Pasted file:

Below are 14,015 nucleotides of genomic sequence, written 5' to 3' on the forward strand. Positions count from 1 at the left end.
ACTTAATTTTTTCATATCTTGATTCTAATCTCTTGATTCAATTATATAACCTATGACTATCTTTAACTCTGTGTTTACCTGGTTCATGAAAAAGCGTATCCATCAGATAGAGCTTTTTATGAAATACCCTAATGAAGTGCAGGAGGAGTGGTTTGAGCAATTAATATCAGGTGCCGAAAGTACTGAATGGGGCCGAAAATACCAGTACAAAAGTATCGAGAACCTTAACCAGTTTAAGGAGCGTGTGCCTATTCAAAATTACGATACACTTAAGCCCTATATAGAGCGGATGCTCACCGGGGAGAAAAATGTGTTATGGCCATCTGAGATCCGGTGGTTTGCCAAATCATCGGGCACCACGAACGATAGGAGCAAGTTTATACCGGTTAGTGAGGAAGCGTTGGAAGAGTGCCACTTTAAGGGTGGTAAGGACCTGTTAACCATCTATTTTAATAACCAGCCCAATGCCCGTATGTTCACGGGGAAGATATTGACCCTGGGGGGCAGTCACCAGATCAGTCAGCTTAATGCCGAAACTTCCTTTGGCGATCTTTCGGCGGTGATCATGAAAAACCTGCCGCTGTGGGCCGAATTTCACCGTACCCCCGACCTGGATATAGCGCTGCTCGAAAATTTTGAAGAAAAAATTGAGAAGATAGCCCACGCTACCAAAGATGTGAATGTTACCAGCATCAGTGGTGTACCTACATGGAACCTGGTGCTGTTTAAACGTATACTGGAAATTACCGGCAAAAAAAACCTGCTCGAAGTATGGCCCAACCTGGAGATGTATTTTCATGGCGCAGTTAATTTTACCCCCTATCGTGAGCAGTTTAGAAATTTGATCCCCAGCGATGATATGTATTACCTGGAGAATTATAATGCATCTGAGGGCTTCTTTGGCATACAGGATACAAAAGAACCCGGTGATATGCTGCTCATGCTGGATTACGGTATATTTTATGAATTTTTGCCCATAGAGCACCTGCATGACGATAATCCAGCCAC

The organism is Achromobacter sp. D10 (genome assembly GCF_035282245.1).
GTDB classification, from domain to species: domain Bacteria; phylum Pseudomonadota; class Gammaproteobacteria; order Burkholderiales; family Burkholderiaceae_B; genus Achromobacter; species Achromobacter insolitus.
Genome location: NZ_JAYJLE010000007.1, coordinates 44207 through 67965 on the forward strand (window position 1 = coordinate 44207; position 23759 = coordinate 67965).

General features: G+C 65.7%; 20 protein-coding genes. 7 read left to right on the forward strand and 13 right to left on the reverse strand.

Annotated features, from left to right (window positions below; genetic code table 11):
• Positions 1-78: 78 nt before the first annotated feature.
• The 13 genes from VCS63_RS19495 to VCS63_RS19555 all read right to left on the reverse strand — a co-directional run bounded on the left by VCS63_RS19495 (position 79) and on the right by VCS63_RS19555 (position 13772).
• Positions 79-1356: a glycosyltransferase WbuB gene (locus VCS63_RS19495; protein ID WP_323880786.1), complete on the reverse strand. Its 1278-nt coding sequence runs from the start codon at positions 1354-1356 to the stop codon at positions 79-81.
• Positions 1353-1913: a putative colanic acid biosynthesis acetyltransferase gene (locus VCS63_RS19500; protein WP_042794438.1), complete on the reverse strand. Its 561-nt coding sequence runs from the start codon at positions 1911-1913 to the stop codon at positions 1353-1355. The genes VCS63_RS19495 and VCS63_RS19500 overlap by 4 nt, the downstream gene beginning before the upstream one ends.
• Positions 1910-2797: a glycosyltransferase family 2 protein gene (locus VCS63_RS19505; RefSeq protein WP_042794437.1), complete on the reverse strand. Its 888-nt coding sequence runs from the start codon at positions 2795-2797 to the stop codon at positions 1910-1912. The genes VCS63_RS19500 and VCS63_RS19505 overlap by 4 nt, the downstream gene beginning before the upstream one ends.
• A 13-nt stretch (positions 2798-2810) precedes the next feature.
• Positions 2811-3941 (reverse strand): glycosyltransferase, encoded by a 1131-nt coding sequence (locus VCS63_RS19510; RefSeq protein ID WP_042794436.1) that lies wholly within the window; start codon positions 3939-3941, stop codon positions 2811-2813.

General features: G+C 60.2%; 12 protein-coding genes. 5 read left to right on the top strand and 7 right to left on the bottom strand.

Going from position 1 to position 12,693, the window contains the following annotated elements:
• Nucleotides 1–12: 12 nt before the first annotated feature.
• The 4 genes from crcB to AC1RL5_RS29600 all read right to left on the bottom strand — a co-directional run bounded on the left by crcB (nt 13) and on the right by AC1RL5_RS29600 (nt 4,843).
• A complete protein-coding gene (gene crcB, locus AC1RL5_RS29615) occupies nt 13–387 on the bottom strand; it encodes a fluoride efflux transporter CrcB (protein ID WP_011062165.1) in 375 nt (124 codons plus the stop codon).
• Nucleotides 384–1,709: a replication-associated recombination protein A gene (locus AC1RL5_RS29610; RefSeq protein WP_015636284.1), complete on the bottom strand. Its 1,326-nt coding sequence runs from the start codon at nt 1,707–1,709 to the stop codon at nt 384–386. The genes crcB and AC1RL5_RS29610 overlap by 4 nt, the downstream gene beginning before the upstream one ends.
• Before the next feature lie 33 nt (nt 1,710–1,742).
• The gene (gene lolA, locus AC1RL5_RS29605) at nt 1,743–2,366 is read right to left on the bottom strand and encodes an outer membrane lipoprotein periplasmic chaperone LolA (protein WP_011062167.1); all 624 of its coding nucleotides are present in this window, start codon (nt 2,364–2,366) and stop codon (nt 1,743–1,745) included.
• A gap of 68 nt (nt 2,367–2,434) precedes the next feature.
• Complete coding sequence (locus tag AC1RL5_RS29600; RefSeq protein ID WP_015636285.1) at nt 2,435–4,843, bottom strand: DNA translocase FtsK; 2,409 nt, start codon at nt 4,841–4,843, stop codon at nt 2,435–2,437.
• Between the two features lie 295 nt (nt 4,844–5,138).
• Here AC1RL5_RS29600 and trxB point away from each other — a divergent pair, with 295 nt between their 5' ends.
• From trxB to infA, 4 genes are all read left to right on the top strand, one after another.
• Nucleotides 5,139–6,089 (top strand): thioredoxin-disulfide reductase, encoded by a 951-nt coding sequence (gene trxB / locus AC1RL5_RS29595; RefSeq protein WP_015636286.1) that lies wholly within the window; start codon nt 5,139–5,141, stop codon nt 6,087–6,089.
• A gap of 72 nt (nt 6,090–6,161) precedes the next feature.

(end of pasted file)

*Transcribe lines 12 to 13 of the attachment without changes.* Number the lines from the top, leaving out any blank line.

• Positions 1910-2797: a glycosyltransferase family 2 protein gene (locus VCS63_RS19505; RefSeq protein WP_042794437.1), complete on the reverse strand. Its 888-nt coding sequence runs from the start codon at positions 2795-2797 to the stop codon at positions 1910-1912. The genes VCS63_RS19500 and VCS63_RS19505 overlap by 4 nt, the downstream gene beginning before the upstream one ends.
• A 13-nt stretch (positions 2798-2810) precedes the next feature.